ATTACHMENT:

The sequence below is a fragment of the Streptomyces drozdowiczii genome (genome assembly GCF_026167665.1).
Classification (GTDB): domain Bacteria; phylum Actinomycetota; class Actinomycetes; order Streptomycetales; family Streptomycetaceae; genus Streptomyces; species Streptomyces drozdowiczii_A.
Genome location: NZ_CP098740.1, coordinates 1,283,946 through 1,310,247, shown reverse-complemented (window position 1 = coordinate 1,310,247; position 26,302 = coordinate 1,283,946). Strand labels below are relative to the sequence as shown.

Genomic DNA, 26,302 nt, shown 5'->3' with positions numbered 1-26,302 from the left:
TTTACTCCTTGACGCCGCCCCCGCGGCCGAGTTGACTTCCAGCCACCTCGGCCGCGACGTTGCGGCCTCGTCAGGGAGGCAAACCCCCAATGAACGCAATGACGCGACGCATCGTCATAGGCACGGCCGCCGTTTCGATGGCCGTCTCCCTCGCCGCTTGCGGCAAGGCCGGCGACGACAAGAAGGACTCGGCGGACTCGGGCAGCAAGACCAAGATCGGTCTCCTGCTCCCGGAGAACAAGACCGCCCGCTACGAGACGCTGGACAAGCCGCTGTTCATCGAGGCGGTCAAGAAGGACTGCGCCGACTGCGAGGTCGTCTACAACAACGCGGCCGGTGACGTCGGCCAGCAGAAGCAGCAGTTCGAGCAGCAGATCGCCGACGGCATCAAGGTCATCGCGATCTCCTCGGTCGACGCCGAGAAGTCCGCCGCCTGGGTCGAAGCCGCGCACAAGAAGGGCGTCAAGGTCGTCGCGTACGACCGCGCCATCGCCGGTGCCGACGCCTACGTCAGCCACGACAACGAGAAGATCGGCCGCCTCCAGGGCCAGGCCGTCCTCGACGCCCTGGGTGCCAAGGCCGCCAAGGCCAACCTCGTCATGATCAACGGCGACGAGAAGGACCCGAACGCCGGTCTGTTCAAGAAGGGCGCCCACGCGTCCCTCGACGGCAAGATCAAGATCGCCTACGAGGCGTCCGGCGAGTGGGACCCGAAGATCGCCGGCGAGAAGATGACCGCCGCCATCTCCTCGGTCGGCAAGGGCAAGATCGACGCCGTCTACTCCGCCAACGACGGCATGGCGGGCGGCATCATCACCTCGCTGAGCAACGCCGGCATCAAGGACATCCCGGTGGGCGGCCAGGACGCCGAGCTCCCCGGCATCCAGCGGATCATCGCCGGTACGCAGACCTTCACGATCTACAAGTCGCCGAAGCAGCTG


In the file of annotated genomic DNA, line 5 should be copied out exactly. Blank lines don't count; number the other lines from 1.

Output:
TTTACTCCTTGACGCCGCCCCCGCGGCCGAGTTGACTTCCAGCCACCTCGGCCGCGACGTTGCGGCCTCGTCAGGGAGGCAAACCCCCAATGAACGCAATGACGCGACGCATCGTCATAGGCACGGCCGCCGTTTCGATGGCCGTCTCCCTCGCCGCTTGCGGCAAGGCCGGCGACGACAAGAAGGACTCGGCGGACTCGGGCAGCAAGACCAAGATCGGTCTCCTGCTCCCGGAGAACAAGACCGCCCGCTACGAGACGCTGGACAAGCCGCTGTTCATCGAGGCGGTCAAGAAGGACTGCGCCGACTGCGAGGTCGTCTACAACAACGCGGCCGGTGACGTCGGCCAGCAGAAGCAGCAGTTCGAGCAGCAGATCGCCGACGGCATCAAGGTCATCGCGATCTCCTCGGTCGACGCCGAGAAGTCCGCCGCCTGGGTCGAAGCCGCGCACAAGAAGGGCGTCAAGGTCGTCGCGTACGACCGCGCCATCGCCGGTGCCGACGCCTACGTCAGCCACGACAACGAGAAGATCGGCCGCCTCCAGGGCCAGGCCGTCCTCGACGCCCTGGGTGCCAAGGCCGCCAAGGCCAACCTCGTCATGATCAACGGCGACGAGAAGGACCCGAACGCCGGTCTGTTCAAGAAGGGCGCCCACGCGTCCCTCGACGGCAAGATCAAGATCGCCTACGAGGCGTCCGGCGAGTGGGACCCGAAGATCGCCGGCGAGAAGATGACCGCCGCCATCTCCTCGGTCGGCAAGGGCAAGATCGACGCCGTCTACTCCGCCAACGACGGCATGGCGGGCGGCATCATCACCTCGCTGAGCAACGCCGGCATCAAGGACATCCCGGTGGGCGGCCAGGACGCCGAGCTCCCCGGCATCCAGCGGATCATCGCCGGTACGCAGACCTTCACGATCTACAAGTCGCCGAAGCAGCTG